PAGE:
Running 11,000 miles to remember 9-11


Spc. Tamara Lynch, Pfc. Daniel Maples, Spc. Donald Ott and Spc. Brandon Hibert, of Headquarters and Headquarters Company, 40th Military Police Internment and Resettlement Battalion, run Sept. 3 on the track at Al Asad Air Base, Iraq. (Army photo//Sgt. 1st Class Robert Riggins)

Deployed soldiers who set out to run one mile for every person who died because of the 9-11 attacks, or 2,977 miles – actually ran nearly 11,000 miles, or almost 1,000 a day, according to Army spokeswoman Rebecca Steed.

The soldiers and federal civilians with the Headquarters Company, 40th Military Police Battalion from Fort Leavenworth, and the attached 59th Military Police Company stationed in Al Asad, Iraq, began the run at midnight Sept. 1. There were at least two people running around the track at all times. The effort ended in a ceremony Sept. 11 at the base. The cumulative total was 10,531.7.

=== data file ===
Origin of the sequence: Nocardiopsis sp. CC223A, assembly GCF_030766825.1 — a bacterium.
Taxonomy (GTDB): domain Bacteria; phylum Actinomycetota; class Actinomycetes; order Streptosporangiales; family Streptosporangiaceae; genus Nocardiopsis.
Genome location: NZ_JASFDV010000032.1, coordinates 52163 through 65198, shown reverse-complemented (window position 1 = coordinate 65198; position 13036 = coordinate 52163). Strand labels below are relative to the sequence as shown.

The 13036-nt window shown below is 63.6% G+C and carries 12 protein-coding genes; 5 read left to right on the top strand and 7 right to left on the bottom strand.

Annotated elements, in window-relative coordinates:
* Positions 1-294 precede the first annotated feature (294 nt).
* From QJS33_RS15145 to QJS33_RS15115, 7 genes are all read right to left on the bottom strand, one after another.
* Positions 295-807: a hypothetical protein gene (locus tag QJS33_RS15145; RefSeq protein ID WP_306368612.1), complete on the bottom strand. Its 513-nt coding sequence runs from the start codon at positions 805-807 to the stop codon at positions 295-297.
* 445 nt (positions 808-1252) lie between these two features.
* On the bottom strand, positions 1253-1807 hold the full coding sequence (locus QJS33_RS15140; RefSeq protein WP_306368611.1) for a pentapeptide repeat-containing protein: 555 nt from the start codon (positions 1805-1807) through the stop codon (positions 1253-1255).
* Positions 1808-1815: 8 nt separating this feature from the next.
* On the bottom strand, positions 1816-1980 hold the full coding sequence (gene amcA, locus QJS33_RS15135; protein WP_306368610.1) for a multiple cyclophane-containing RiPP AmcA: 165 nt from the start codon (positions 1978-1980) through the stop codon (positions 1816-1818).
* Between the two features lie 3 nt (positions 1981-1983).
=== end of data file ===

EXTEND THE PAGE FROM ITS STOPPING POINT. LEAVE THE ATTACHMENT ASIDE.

To put that into perspective, that is further than if the unit held a relay foot race from Baghdad, Iraq, to Los Angeles, Calif.

The idea was spawned by a platoon sergeant in the 59th MP Company, Sgt. 1st Class Mitchell Vazquez, who wanted to do something to honor the victims.

“Every year I always did something on 9/11 to remember what had happened, whether it was moments of silence or just talking to my soldiers about the importance of values, importance of being a soldier, where they were that day, and what being in the military meant to them and me,” he said.


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